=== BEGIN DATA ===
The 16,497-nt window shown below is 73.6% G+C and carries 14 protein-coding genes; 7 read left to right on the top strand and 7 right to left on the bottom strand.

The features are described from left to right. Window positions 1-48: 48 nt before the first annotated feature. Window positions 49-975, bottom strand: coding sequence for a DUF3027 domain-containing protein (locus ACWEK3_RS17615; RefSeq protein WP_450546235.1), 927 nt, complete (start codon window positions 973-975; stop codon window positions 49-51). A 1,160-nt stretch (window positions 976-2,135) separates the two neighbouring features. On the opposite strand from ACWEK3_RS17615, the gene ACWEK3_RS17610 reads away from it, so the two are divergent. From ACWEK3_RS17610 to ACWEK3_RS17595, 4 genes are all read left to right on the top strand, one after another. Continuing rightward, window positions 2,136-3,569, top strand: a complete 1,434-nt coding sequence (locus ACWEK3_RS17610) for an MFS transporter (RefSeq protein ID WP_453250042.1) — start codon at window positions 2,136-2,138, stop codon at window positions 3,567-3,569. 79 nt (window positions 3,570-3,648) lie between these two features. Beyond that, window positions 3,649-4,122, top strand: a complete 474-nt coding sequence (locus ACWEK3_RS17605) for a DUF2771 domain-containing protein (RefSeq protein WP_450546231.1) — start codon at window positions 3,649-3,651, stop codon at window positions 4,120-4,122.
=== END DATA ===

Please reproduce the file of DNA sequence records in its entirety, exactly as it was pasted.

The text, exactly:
The 16,497-nt window shown below is 73.6% G+C and carries 14 protein-coding genes; 7 read left to right on the top strand and 7 right to left on the bottom strand.

The features are described from left to right. Window positions 1-48: 48 nt before the first annotated feature. Window positions 49-975, bottom strand: coding sequence for a DUF3027 domain-containing protein (locus ACWEK3_RS17615; RefSeq protein WP_450546235.1), 927 nt, complete (start codon window positions 973-975; stop codon window positions 49-51). A 1,160-nt stretch (window positions 976-2,135) separates the two neighbouring features. On the opposite strand from ACWEK3_RS17615, the gene ACWEK3_RS17610 reads away from it, so the two are divergent. From ACWEK3_RS17610 to ACWEK3_RS17595, 4 genes are all read left to right on the top strand, one after another. Continuing rightward, window positions 2,136-3,569, top strand: a complete 1,434-nt coding sequence (locus ACWEK3_RS17610) for an MFS transporter (RefSeq protein ID WP_453250042.1) — start codon at window positions 2,136-2,138, stop codon at window positions 3,567-3,569. 79 nt (window positions 3,570-3,648) lie between these two features. Beyond that, window positions 3,649-4,122, top strand: a complete 474-nt coding sequence (locus ACWEK3_RS17605) for a DUF2771 domain-containing protein (RefSeq protein WP_450546231.1) — start codon at window positions 3,649-3,651, stop codon at window positions 4,120-4,122.